Lawrence Welk Resort Escondido Welk Resort Lacks Fizz
The Lawrence Welk Resort, San Diego
8860 Lawrence Welk Drive
San Diego , California
I-15N Deer Springs-Mountain Meadow Road exit, turn R, turn L onto Champagne Boulevard, go 2 1/2 mi. to 8860 Lawrence Welk Drive.
Rolling hills, sunshine and San Diego are a few reasons why the Lawrence Welk Resort, San Diego, (actually closer to Escondido than to San Diego) appeals to the family vacationer. This summer, USA Today rated the Welk, as it is known to locals, one of the “10 Great Places To Gather The Family For A Reunion".
It's not hard to see why. After navigating the winding Champagne Boulevard, driving into the 600-acre resort makes an inviting first impression. The Welk, with two 18-hole golf courses, several pools and spas, a fitness room, and tennis courts, inhabits beautiful surroundings. The late Mr. Welk, a legendary orchestra leader who hosted a long running TV program, first bought the property in 1964 and built a 26-room hotel—he called it the Welk-ome Inn—four years later. There's no longer any connection between the Welk estate and the resorts that bear his name.
What was once Mr. Wunnerful's place has retained his charms; we half expected to find a bubble machine in the lobby welcoming guests into Mr. Welk’s cheerful world. There’s a Lawrence Welk Museum, featuring the world's largest Champagne glass, given to Mr. Welk in honor of his show’s 25th anniversary, shops stacked with rows of Welk’s and the Lennon Sisters’ CDs and merchandise, and a sidewalk embedded with bronze musical notes. A reunion at the resort struck us as kitschy, American fun.
A time-share sales pitch, delivered outside the lobby upon arriving from the 3-hour drive, seriously diminished the enthusiasm. A friendly greeter isn’t the least bit interested in taking luggage to your room; he wants to sell a timeshare before check in, so beware the bait and switch.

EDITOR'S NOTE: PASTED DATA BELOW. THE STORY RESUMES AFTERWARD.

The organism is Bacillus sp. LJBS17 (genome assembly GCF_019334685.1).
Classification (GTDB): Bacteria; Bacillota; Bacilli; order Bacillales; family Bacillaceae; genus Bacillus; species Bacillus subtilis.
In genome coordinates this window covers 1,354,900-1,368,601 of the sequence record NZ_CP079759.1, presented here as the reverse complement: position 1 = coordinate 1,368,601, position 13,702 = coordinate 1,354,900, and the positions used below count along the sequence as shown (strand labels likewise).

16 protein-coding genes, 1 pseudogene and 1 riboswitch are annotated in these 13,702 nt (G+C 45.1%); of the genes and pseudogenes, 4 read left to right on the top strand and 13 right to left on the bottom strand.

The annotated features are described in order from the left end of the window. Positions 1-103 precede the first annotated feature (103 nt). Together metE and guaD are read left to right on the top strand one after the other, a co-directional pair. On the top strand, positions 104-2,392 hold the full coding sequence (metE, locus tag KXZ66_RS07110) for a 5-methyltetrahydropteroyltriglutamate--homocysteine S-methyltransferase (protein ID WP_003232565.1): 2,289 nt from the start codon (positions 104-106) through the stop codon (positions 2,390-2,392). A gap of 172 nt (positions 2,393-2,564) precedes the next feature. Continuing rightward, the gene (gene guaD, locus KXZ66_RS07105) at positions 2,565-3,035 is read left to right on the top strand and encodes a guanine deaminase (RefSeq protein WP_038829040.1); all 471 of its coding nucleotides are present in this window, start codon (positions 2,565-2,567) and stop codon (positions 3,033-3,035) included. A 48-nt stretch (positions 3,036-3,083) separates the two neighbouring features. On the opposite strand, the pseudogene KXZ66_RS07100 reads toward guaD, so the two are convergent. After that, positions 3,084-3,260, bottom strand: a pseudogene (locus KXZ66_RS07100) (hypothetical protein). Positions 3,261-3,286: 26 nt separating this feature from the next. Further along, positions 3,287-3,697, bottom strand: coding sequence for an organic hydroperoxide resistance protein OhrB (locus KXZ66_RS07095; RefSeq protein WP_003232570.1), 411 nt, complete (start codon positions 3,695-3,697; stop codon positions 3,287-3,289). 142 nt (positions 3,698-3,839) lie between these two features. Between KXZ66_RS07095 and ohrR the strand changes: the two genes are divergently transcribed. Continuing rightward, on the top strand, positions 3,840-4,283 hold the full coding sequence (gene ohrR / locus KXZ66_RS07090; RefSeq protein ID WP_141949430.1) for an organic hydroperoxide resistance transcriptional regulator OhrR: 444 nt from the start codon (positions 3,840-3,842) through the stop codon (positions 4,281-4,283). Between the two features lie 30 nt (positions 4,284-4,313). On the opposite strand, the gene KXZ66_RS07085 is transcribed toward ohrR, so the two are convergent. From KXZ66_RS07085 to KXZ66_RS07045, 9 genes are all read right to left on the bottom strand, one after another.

The hard sell wasn't necessary, as the large, modern villas practically sell themselves. Both connecting villas featured a full kitchen, stocked with dishware, a VCR, lots of living and dining space and a spacious balcony with a generous view of the hills. The comfortable, neatly appointed villas are perfect for the entire family.
Unfortunately, some in our large family gathering were booked in what can only be described as steerage. Hotel rooms at the Welk are dilapidated, plagued by thin walls, poor service and dysfunctional air conditioners older than a rerun of Ozzie and Harriet. The contrast is startling; when hotel relatives visited the villas, they were like coach passengers sneaking a visit to first class.
Golfing at the Welk is a highlight—fees are reasonable and the course is well-maintained—but it's better to head straight for lunch at the villa after a round; restaurant service is spottier than an all-night diner’s during swing shift.
Strolling after the meal is out of the question. There are few signs and a lack of sidewalks poses a problem for all but the most adventuresome travelers. Such a peaceful, hillside landscape deserves a proper pathway.
Those marvelous villas had their problems, too; on check out day, as families pack their belongings, there’s a cattle call because the housekeeping staff—scheduled to clean once a week following check out—line up in the parking lot like an army ready to invade. Loading the car under their watchful eyes hardly makes for a friendly departure.
The Welk’s grounds include an attractive shopping village with a statue of the baton twirling Lawrence Welk, a popular, 340-seat theater with Broadway and musical performances (Singin’ in the Rain, Funny Girl, an annual Welk Musical Christmas), and three ample recreation rooms with assorted coloring books, video games, and coffee and lemonade.
Combining the standards of a quality resort on pristine property and a two-star motel, the Lawrence Welk Resort, San Diego, like its name, doesn’t quite deliver on its promise.
This 2002 article was published in the Los Angeles Daily News.